Abe murder: Blame the anti-cultists, not the Unification Church


In 1901, an anarchist assassinated United States President William McKinley. One of the by-products of crime was that for decades all anarchist groups, some of which were against violence, were criminalized in the United States. As late as 1927 the anarchists Sacco and Vanzetti were executed for crimes they never committed, a story those of my generation remember as told in 1971 in the song by Joan Baez “Here’s to You”.

Repressing all anarchists because one of them murdered a politician was unfair, but perhaps not surprising. Imagine a different scenario, however. A right-wing extremist and sworn enemy of anarchists could have assassinated the president, saying he deserved to be punished because he was supposedly ‘soft on anarchy’. In that case, any sane American would have agreed that blaming the anarchists would make no sense. Their most radical enemies should rather be blamed.

This is precisely what is happening in Japan after the assassination of Shinzo Abe. The Unification Church founded by Reverend Sun Myung Moon is blamed for the crime and its members are vilified in their workplaces and schools, creating a human rights emergency. It would already be unfair if the killer was a member of the Unification Church. No large group, religious or otherwise, should be punished for the crimes of a bad apple. However, Mr. Abe’s assassin, Tetsuya Yamagami, was not a member of the unification movement. On the contrary, he vengefully hated the organization founded by Rev. Moon and intended to punish Mr. Abe for sending video messages to two events organized by a Unification-linked organization.

Simple logic indicates that the unification movement is a casualty here, along with Mr. Abe. The psychological evaluation that is now being conducted may easily indicate that Mr. Yamagami is a psychopath, but true paranoids have real enemies. His weak mind may have been stirred up by the hate campaigns against the Unification movement carried out by some Japanese media, fueled by “anti-cult” organizations and lawyers.

Media reported that the killer’s mother made large donations to the unification movement, which ruined the family and caused Mr. Yamagami to hold a grudge against the group. However, these donations ceased several years ago and Mr. Yamagami killed Mr. Abe this year. It is far more likely that what prompted him to act was the recent violent media campaigns against the Unification Church.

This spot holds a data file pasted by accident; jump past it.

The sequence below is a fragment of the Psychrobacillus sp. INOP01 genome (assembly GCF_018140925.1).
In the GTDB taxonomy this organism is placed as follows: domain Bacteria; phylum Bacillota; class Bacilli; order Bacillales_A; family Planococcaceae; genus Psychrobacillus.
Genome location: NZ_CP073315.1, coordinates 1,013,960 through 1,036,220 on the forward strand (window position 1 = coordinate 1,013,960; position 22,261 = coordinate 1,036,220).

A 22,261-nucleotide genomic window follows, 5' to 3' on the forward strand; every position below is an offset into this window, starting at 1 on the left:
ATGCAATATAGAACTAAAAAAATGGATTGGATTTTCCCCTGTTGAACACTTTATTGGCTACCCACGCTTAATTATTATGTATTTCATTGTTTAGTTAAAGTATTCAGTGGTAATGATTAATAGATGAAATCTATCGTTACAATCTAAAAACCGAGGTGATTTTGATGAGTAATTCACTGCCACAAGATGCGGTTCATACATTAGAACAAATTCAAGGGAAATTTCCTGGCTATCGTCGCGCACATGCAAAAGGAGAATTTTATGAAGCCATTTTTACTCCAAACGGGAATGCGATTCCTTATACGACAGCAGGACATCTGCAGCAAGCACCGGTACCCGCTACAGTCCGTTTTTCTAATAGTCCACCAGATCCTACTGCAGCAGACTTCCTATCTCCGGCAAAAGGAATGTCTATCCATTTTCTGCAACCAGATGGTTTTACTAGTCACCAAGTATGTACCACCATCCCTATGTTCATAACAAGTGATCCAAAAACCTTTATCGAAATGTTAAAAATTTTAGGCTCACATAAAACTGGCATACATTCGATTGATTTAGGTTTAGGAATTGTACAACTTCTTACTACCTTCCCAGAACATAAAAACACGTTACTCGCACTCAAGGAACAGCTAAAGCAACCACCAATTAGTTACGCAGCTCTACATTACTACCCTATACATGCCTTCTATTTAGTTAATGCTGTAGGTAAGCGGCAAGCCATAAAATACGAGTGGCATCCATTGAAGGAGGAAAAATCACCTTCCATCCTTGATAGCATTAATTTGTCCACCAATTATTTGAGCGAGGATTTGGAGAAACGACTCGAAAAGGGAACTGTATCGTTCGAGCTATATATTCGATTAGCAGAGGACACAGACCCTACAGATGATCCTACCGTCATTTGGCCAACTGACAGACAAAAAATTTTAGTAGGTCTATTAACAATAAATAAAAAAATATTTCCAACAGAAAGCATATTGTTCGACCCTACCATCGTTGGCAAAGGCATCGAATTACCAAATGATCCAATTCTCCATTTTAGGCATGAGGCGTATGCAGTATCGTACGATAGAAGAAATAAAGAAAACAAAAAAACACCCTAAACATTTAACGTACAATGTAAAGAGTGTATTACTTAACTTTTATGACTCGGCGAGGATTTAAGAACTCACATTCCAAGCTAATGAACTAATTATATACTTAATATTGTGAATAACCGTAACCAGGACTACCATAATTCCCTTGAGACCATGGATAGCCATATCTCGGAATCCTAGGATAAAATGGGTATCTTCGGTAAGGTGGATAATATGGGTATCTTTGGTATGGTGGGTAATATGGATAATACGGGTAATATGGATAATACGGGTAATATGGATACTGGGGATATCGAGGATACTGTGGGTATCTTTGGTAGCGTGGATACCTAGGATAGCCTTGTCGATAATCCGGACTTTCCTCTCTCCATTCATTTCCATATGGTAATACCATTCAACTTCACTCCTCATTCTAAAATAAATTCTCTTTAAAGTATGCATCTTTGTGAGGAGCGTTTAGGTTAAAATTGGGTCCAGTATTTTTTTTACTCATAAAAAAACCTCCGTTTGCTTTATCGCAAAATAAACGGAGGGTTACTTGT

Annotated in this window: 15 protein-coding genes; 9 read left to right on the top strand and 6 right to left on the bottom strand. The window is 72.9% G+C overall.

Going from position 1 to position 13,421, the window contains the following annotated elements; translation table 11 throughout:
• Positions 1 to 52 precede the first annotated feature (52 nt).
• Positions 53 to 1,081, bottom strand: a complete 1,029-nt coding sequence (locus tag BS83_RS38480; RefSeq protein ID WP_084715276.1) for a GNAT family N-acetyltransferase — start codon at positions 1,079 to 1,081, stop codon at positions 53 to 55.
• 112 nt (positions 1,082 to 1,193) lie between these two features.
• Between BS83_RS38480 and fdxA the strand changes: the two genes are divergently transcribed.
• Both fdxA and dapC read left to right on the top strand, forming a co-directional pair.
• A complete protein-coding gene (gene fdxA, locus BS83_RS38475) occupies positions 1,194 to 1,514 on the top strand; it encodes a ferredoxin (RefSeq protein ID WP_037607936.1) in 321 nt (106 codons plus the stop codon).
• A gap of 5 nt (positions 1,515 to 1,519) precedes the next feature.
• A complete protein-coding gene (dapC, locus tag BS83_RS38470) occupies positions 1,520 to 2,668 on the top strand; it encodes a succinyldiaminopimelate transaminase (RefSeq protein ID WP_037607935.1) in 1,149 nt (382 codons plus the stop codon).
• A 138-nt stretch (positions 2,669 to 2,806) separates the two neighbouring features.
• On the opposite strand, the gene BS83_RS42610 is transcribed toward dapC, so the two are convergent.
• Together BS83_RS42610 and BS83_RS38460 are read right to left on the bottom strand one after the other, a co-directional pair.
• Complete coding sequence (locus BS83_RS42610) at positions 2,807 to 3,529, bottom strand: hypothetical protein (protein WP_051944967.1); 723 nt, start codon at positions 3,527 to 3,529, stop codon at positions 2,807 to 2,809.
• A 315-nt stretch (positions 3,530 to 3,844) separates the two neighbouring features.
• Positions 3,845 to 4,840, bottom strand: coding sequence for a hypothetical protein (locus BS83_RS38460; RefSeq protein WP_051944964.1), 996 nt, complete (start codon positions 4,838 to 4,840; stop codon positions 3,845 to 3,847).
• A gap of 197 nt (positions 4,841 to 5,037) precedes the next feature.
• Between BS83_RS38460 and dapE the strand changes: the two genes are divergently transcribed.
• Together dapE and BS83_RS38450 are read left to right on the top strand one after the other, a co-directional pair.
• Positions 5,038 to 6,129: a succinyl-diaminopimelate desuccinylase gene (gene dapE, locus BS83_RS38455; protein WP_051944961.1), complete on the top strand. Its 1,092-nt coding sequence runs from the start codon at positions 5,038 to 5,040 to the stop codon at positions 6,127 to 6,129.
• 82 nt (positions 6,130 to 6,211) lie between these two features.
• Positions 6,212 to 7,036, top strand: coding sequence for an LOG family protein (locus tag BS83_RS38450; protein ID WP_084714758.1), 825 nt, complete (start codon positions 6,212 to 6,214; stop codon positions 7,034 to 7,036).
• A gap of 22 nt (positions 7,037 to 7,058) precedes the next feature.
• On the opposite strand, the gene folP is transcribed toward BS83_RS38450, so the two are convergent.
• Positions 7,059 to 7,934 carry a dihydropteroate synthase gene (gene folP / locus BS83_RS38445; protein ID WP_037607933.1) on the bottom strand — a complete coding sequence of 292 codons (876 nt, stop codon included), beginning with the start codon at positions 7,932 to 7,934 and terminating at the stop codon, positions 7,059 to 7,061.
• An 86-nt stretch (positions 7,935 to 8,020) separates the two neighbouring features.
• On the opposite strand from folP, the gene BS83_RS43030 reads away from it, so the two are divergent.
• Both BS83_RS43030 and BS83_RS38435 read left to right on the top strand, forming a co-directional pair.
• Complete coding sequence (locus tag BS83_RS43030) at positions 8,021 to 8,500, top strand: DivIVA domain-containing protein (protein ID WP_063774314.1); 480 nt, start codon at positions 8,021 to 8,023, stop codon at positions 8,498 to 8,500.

Donations to the Unification Church have been portrayed by the media as something sinister, especially when they take the form of purchases of artifacts at prices that include a donation and are tied to their spiritual value. rather than material, or to spiritual practices intended to alleviate the condition. of deceased relatives in the afterlife. Journalists aren’t required to study Unification Church theology, but they don’t understand that similar giving programs exist in many religions.

In fact, Martin Luther launched the Protestant Reformation and split Western Christianity into two separate branches following the controversy over the sale of indulgences by the Catholic Church, that is, promises that a soul may ascend to heaven in the afterlife following a gift from his friends and relatives. . Similar practices still exist in several major religions. Voluminous theological treatises have been written on the spiritual significance of gifts, challenging the caricatural interpretation of unbelievers that sees them only as something that feeds the greed of pastors, monks and priests.

Speaking of greed, most Japanese and international media took at face value press releases and statements from an organization called the National Network of Lawyers Against Spiritual Selling. These lawyers, using standard anti-cult arguments, seek out Unification Church donors who have left the movement and can be recruited as clients and sue to recover the amount of their donations. Lawyers have won some cases and lost others. Interestingly, one question the reporters didn’t want to ask them was what percentage of the money these lawyers keep for themselves.

The Japanese and (to some extent) international media are inclined to believe anti-Unification Church advocates because of their beliefs that, unlike legitimate religions (which can sometimes be just as insistent in soliciting donations) , “cults” are bad. Japan was understandably shocked by the horrific acts of violence, including the 1995 sarin gas attack on the Tokyo subway, carried out by a so-called “cult” group, Aum Shinrikyo.

However, this does not allow hate speech against hundreds of non-violent groups that some might consider “heretical”. A large majority of scholars of new religious movements abandoned the label of “sect” decades ago and concluded that “sect” is a word without meaningful content and is only used as a weapon to slander and discriminate. religious minorities that certain lobbies, for example, whatever the reasons, do not like. This is precisely what is happening with the Unification Church in Japan.

  • Massimo Introvigne, Italian sociologist of religions and author of some 70 books on new religious movements (including The Plymouth Brethren and Inside The Church of Almighty God, both published by Oxford University Press, in 2018 and 2020; and Brainwashing: Reality or Myth ? which has just been published by Cambridge University Press) is the Managing Director of CESNUR, the Center for Studies in New Religions.

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